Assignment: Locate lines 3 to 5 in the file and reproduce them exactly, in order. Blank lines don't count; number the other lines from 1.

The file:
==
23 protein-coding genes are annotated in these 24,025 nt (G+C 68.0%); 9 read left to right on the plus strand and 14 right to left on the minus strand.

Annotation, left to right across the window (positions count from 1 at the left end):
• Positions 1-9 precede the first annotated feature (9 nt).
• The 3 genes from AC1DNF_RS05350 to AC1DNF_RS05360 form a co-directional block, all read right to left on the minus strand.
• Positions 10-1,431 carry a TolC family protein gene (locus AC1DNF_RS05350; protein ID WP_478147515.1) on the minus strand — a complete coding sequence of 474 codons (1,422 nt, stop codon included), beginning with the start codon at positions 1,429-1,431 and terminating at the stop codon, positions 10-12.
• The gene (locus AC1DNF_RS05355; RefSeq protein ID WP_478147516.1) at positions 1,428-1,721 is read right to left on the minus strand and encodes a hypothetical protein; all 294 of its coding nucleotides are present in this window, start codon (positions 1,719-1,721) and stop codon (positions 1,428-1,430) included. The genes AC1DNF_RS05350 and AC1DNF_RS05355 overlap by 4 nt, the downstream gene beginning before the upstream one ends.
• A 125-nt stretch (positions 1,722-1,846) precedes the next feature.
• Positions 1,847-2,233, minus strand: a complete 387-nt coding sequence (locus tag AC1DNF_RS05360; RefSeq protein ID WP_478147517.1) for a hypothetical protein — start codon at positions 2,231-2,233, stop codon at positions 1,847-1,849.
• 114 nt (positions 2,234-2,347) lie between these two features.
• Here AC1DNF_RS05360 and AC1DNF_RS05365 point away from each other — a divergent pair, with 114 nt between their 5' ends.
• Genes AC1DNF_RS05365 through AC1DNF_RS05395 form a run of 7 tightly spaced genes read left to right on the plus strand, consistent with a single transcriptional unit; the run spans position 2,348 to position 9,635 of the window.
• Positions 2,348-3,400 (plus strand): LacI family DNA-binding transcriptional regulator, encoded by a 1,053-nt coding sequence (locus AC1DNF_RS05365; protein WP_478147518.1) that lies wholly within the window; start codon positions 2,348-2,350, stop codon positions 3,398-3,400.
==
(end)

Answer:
• Positions 1-9 precede the first annotated feature (9 nt).
• The 3 genes from AC1DNF_RS05350 to AC1DNF_RS05360 form a co-directional block, all read right to left on the minus strand.
• Positions 10-1,431 carry a TolC family protein gene (locus AC1DNF_RS05350; protein ID WP_478147515.1) on the minus strand — a complete coding sequence of 474 codons (1,422 nt, stop codon included), beginning with the start codon at positions 1,429-1,431 and terminating at the stop codon, positions 10-12.